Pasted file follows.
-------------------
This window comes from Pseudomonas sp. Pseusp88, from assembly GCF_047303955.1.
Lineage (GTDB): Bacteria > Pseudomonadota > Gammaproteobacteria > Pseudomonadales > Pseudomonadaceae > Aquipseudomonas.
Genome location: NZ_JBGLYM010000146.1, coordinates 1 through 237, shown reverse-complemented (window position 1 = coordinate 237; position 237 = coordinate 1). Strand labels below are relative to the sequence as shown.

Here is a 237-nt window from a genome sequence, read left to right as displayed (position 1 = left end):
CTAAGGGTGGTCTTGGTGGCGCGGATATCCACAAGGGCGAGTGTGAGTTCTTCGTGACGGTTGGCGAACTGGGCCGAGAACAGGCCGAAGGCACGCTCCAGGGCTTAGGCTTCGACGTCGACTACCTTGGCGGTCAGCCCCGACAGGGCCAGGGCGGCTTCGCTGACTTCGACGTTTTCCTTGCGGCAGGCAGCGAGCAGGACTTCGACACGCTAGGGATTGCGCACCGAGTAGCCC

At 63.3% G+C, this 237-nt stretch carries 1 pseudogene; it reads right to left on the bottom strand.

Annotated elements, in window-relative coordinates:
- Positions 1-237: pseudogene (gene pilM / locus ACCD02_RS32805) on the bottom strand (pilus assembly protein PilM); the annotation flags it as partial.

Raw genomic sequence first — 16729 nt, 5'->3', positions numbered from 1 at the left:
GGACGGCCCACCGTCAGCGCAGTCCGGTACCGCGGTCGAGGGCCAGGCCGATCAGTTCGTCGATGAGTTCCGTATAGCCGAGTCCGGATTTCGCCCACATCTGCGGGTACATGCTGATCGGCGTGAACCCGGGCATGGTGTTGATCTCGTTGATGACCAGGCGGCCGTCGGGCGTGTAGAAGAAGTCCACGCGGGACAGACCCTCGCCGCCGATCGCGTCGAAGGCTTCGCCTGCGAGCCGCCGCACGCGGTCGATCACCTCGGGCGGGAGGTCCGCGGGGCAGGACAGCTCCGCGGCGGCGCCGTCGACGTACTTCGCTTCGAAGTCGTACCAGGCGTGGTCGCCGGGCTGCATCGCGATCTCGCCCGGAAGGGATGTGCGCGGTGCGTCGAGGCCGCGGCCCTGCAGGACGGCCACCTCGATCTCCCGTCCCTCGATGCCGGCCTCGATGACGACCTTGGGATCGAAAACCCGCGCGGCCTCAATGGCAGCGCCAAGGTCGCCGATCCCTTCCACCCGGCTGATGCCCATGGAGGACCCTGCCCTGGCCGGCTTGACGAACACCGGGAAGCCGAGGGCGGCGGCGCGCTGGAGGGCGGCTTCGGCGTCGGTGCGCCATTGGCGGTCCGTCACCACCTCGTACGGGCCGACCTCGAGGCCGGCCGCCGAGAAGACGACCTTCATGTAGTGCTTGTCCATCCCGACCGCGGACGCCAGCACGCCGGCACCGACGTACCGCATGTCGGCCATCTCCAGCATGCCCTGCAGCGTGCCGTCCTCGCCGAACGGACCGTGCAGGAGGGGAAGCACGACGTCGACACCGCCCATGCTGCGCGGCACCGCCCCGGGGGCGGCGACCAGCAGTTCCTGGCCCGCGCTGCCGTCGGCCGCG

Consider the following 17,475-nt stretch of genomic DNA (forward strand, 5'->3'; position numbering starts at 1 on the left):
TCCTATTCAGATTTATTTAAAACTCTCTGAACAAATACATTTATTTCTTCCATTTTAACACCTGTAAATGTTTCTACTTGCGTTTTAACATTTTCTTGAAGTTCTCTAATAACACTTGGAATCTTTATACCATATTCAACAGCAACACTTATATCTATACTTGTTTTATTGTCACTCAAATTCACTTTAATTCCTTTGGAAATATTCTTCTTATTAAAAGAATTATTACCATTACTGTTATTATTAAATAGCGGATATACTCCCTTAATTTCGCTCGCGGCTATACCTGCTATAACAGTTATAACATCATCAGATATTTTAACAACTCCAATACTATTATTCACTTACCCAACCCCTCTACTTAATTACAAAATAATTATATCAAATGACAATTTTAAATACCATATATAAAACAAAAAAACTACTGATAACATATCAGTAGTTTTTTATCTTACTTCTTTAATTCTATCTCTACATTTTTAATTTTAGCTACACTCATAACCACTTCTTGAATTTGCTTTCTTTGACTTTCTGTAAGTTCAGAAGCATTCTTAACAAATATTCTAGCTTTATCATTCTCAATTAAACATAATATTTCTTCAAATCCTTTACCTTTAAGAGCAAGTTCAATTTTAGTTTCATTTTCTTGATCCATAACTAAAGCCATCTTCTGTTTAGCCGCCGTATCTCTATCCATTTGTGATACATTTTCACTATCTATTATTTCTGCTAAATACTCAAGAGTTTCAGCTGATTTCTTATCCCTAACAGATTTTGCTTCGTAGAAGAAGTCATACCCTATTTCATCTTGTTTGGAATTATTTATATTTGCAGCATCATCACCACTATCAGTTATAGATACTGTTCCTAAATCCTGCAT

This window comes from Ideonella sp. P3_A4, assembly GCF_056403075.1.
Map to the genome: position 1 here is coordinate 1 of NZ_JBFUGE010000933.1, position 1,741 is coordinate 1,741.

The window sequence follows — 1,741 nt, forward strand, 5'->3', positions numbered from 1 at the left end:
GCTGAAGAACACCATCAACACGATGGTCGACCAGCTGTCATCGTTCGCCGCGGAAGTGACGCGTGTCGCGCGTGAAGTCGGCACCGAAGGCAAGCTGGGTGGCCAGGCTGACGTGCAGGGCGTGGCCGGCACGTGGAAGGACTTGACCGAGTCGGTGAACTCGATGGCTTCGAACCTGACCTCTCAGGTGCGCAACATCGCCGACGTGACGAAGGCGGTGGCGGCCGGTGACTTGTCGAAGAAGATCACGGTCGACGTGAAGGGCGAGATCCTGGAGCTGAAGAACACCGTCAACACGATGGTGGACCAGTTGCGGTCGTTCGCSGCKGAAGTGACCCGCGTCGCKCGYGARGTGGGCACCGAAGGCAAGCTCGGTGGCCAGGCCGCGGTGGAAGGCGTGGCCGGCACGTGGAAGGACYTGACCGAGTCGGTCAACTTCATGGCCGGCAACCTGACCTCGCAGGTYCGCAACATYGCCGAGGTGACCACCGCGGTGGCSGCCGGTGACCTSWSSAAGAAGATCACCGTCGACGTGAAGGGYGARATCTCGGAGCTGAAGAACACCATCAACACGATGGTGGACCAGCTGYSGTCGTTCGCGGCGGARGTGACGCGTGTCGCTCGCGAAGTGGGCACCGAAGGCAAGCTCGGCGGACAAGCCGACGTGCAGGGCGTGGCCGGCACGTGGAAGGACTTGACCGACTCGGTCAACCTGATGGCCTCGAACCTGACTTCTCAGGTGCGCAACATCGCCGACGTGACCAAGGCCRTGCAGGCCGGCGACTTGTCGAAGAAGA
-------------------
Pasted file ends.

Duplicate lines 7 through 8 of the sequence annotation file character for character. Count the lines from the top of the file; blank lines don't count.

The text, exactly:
Annotated elements, in window-relative coordinates:
- Positions 1-237: pseudogene (gene pilM / locus ACCD02_RS32805) on the bottom strand (pilus assembly protein PilM); the annotation flags it as partial.